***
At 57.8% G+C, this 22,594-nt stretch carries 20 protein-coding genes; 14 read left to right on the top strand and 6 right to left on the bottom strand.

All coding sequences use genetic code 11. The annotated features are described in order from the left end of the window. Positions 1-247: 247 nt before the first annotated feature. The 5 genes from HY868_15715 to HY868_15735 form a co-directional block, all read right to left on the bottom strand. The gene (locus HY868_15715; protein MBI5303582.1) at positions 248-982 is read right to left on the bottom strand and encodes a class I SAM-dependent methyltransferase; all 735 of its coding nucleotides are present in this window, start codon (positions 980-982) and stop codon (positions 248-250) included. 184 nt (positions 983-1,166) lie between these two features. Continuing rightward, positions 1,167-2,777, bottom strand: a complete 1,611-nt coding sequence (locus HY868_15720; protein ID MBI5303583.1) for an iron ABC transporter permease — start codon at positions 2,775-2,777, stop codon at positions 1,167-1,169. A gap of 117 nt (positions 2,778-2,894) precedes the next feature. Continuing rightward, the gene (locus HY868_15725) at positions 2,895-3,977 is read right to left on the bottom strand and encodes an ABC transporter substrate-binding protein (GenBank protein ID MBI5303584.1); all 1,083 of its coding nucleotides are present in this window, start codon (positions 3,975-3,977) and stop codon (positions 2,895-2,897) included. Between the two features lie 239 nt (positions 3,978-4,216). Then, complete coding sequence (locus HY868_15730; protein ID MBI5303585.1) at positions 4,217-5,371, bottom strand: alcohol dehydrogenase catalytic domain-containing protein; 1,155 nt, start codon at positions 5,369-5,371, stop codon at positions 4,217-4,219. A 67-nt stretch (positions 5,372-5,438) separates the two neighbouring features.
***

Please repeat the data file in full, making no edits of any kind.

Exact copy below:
At 57.8% G+C, this 22,594-nt stretch carries 20 protein-coding genes; 14 read left to right on the top strand and 6 right to left on the bottom strand.

All coding sequences use genetic code 11. The annotated features are described in order from the left end of the window. Positions 1-247: 247 nt before the first annotated feature. The 5 genes from HY868_15715 to HY868_15735 form a co-directional block, all read right to left on the bottom strand. The gene (locus HY868_15715; protein MBI5303582.1) at positions 248-982 is read right to left on the bottom strand and encodes a class I SAM-dependent methyltransferase; all 735 of its coding nucleotides are present in this window, start codon (positions 980-982) and stop codon (positions 248-250) included. 184 nt (positions 983-1,166) lie between these two features. Continuing rightward, positions 1,167-2,777, bottom strand: a complete 1,611-nt coding sequence (locus HY868_15720; protein ID MBI5303583.1) for an iron ABC transporter permease — start codon at positions 2,775-2,777, stop codon at positions 1,167-1,169. A gap of 117 nt (positions 2,778-2,894) precedes the next feature. Continuing rightward, the gene (locus HY868_15725) at positions 2,895-3,977 is read right to left on the bottom strand and encodes an ABC transporter substrate-binding protein (GenBank protein ID MBI5303584.1); all 1,083 of its coding nucleotides are present in this window, start codon (positions 3,975-3,977) and stop codon (positions 2,895-2,897) included. Between the two features lie 239 nt (positions 3,978-4,216). Then, complete coding sequence (locus HY868_15730; protein ID MBI5303585.1) at positions 4,217-5,371, bottom strand: alcohol dehydrogenase catalytic domain-containing protein; 1,155 nt, start codon at positions 5,369-5,371, stop codon at positions 4,217-4,219. A 67-nt stretch (positions 5,372-5,438) separates the two neighbouring features.